JULY 20, 2007
For the second time in less than a year, classified nuclear secrets have been stolen from a U.S. government laboratory left vulnerable to serious security breaches by federal authorities.
Months after local police accidentally stumbled across classified computer disks stolen from the Los Alamos National Laboratory in New Mexico, a contract worker was arrested for stealing nuclear secrets from the Oak Ridge National Lab in Tennessee.
The facility is one of the nation’s most important nuclear research labs and the Department of Energy’s largest science laboratory. It is well known for its top-secret bomb-building Manhattan Project in the 1940s and for being the first uranium enrichment facility to produce pilot-scale nuclear reactors.
Incredibly, security remains quite lax as is the case at other government labs. In this case a 67-year-old man, who worked as a janitor at Oak Ridge, tried to sell the secrets to a foreign country but the buyer turned out to be an undercover FBI agent. Investigators called the theft a serious breach of national security because the delicate information could have fallen into the hands of enemy states or terrorist organizations.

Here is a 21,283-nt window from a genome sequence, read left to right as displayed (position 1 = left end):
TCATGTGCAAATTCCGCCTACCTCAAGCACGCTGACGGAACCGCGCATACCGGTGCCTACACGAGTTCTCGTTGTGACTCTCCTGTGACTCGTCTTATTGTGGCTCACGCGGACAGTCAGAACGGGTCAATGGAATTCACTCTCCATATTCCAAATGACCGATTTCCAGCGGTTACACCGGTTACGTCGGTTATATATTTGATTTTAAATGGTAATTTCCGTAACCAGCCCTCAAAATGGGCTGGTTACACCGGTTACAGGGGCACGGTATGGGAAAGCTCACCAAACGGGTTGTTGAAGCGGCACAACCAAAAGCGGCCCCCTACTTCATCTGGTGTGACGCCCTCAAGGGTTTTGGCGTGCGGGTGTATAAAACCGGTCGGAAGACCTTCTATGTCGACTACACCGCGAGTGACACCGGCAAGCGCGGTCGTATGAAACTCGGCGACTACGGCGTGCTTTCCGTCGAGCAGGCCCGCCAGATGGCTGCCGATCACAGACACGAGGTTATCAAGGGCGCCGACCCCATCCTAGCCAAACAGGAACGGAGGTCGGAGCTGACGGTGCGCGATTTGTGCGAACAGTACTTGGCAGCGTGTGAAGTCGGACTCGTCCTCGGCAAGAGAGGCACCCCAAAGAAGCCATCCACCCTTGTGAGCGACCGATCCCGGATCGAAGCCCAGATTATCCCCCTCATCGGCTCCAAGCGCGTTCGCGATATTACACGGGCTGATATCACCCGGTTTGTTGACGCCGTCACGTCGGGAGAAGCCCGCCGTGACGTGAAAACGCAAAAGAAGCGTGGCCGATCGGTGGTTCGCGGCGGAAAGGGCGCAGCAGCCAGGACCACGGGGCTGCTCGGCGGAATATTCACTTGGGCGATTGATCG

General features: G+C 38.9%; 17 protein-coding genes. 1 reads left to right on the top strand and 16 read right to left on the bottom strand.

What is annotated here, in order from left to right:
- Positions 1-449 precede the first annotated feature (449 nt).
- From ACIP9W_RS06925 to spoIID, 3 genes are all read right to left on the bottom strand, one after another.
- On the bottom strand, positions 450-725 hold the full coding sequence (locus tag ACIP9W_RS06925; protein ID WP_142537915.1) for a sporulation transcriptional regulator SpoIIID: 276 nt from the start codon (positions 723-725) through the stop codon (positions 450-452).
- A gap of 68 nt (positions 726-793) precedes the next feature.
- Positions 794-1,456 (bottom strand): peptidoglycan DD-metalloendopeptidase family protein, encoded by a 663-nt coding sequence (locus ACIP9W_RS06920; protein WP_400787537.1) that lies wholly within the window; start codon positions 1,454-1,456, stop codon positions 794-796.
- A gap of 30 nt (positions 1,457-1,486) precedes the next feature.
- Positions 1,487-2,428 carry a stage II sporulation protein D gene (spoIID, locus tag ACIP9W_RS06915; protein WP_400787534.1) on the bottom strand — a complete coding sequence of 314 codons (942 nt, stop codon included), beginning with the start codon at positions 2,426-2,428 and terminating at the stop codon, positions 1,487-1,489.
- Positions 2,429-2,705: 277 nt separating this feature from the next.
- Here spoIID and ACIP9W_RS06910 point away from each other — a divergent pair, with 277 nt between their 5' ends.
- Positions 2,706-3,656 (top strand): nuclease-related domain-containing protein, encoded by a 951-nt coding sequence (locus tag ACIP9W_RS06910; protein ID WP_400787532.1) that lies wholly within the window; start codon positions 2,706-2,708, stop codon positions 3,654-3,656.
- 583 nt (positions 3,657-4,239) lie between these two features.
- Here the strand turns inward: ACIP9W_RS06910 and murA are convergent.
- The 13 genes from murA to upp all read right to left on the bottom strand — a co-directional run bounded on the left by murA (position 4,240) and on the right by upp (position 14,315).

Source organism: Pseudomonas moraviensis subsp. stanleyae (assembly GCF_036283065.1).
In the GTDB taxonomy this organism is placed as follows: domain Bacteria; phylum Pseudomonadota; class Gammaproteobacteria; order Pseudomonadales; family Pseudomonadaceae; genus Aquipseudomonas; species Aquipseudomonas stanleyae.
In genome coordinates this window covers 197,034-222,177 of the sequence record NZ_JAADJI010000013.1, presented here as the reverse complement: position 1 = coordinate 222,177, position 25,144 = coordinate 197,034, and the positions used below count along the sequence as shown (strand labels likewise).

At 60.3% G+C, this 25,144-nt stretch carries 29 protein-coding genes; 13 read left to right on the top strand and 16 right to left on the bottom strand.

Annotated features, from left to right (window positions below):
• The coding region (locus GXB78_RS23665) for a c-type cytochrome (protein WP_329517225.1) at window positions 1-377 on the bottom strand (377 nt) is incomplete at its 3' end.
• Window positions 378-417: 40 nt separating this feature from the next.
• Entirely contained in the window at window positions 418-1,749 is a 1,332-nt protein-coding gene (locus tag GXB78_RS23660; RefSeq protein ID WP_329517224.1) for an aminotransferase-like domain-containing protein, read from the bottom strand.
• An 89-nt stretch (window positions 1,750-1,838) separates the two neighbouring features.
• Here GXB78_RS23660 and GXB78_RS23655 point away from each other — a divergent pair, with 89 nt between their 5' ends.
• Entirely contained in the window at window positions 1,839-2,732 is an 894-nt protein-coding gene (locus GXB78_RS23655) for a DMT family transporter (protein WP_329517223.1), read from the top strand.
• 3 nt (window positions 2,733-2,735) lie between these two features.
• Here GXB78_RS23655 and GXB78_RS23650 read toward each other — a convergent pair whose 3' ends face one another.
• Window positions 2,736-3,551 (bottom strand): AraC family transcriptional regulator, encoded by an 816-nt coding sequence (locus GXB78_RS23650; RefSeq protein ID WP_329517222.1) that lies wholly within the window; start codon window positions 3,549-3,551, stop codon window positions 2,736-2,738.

A federal indictment says the janitor stole highly classified hardware used for uranium enrichment and that the data could have been used to injure the United States and secure an advantage to a foreign nation.
Federal authorities – including the FBI, Department of Energy and Justice Department–have so far refused to comment on how a low-level contract worker with no security clearance was able to access the country’s supposedly highly guarded nuclear secrets.
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